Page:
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Scottish Fold

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Cautionary Tale of the One-of-a-Kind Scottish Fold Kittens For Sale

A Scottish Fold cat for sale is the epitome of cute and unique looks combined with a winning personality. Despite its inherent health challenges, Scottish Folds enjoy immense popularity in the US. If you want one of these cats, you will have an affectionate and engaged companion.

Overview of Scottish Fold Cat For Sale


Any Scottish Fold for sale can trace its ancestry to a cat named Susie. Susie was a white barn cat with folded ears caused by a mutation. William Ross discovered her in 1961 in Scotland and bred one of her grandsons to a British Shorthair to create the Scottish Fold. In 1971, when the breed arrived in America, American Shorthairs were also incorporated into the Scottish Fold program. The Scottish Fold’s enlistment into some major registries outside of the US, namely the Governing Council of the Cat Fancy of the UK, is impossible because of health concerns. It remains popular in America where it has had championship status with the Cat Fancier’s Association since 1978. Scottish Folds are all born with straight ears. In cats with the mutation, the ear will begin to fold when the kitten is three or four weeks old.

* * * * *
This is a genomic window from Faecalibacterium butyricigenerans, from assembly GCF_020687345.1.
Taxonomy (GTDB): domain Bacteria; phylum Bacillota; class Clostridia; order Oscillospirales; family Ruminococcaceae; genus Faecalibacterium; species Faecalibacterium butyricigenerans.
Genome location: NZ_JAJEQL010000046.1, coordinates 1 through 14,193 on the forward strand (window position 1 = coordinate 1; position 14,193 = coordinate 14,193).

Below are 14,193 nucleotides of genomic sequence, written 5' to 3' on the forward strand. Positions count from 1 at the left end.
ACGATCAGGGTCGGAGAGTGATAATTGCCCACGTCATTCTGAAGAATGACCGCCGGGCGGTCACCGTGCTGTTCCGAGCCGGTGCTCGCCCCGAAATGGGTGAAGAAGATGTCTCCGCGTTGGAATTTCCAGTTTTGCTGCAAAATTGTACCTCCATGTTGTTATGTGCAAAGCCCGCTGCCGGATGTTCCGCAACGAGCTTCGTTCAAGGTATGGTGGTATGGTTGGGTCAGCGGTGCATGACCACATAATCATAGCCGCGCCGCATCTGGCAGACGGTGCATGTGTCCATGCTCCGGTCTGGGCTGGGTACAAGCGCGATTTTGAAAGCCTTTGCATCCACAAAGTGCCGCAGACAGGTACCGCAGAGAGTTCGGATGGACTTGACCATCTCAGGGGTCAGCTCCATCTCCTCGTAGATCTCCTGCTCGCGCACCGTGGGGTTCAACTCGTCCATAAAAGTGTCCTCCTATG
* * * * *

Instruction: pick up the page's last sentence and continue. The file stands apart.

A Scottish Fold should look round with an appearance that is distinct from the rather boxy working cat physique of the American Shorthair and the massive stockiness of the British Shorthair. The head, face, and whisker pads on the Scottish Fold are round as is the body. A Scottish Fold’s ears are flattened forward against the head enhancing the dome shape of the crown. Round eyes finish the cat’s owl-like appearance. The chin is firm while the profile is curved with no discernible stop. Scottish Fold cats have short necks and broad shoulders and backs. Their legs should be short and powerful in appearance while their tails are medium-long. This synopsis describes a show cat. Scottish Fold cats for sale have a large portion of individuals with large straight ears. Although these so-called Scottish Fold Straights cannot show, they are crucial for breeding as will be revealed later.


Scottish Folds can have one of two varieties of coat types. Both consist of dense underfur and soft guard hairs, resulting in plush fur. The more common type has short fur. There is also a long-haired type with medium or long fur that is generally even throughout the body. Long-haired cats may have short fur on their legs and faces. They must have toe tufts, a ruff (longer hair around the neck), ear furnishings, britches (upper backs of hind legs), and plumes (tail). Longhaired Scottish Folds are often called Couparis, Highland Folds, or Scottish Fold Longhairs.